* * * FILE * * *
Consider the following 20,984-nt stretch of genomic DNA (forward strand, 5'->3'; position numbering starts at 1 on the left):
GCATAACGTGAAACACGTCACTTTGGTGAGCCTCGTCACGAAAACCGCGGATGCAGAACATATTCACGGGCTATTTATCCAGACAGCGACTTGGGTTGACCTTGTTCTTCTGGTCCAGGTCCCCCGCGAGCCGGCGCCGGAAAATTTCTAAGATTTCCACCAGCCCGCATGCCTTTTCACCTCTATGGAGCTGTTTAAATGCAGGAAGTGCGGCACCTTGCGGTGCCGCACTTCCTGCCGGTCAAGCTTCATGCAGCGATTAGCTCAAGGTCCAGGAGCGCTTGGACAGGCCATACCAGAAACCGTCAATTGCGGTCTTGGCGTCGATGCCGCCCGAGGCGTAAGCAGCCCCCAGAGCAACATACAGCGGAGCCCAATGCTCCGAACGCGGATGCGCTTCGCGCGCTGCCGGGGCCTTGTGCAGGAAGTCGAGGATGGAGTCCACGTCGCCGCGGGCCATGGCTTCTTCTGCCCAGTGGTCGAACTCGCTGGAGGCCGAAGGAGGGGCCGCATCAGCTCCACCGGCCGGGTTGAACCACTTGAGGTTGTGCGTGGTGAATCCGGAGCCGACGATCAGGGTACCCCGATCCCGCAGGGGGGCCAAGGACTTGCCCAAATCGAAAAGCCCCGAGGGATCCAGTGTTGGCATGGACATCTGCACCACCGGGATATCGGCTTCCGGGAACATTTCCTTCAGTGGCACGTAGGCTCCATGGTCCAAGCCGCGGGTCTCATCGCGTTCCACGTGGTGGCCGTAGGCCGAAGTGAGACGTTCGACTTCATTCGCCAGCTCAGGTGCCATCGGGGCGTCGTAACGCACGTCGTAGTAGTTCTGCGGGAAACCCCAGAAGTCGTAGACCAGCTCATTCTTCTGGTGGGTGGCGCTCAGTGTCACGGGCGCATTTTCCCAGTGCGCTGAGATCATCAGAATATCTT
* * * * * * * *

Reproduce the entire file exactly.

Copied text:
Consider the following 20,984-nt stretch of genomic DNA (forward strand, 5'->3'; position numbering starts at 1 on the left):
GCATAACGTGAAACACGTCACTTTGGTGAGCCTCGTCACGAAAACCGCGGATGCAGAACATATTCACGGGCTATTTATCCAGACAGCGACTTGGGTTGACCTTGTTCTTCTGGTCCAGGTCCCCCGCGAGCCGGCGCCGGAAAATTTCTAAGATTTCCACCAGCCCGCATGCCTTTTCACCTCTATGGAGCTGTTTAAATGCAGGAAGTGCGGCACCTTGCGGTGCCGCACTTCCTGCCGGTCAAGCTTCATGCAGCGATTAGCTCAAGGTCCAGGAGCGCTTGGACAGGCCATACCAGAAACCGTCAATTGCGGTCTTGGCGTCGATGCCGCCCGAGGCGTAAGCAGCCCCCAGAGCAACATACAGCGGAGCCCAATGCTCCGAACGCGGATGCGCTTCGCGCGCTGCCGGGGCCTTGTGCAGGAAGTCGAGGATGGAGTCCACGTCGCCGCGGGCCATGGCTTCTTCTGCCCAGTGGTCGAACTCGCTGGAGGCCGAAGGAGGGGCCGCATCAGCTCCACCGGCCGGGTTGAACCACTTGAGGTTGTGCGTGGTGAATCCGGAGCCGACGATCAGGGTACCCCGATCCCGCAGGGGGGCCAAGGACTTGCCCAAATCGAAAAGCCCCGAGGGATCCAGTGTTGGCATGGACATCTGCACCACCGGGATATCGGCTTCCGGGAACATTTCCTTCAGTGGCACGTAGGCTCCATGGTCCAAGCCGCGGGTCTCATCGCGTTCCACGTGGTGGCCGTAGGCCGAAGTGAGACGTTCGACTTCATTCGCCAGCTCAGGTGCCATCGGGGCGTCGTAACGCACGTCGTAGTAGTTCTGCGGGAAACCCCAGAAGTCGTAGACCAGCTCATTCTTCTGGTGGGTGGCGCTCAGTGTCACGGGCGCATTTTCCCAGTGCGCTGAGATCATCAGAATATCTT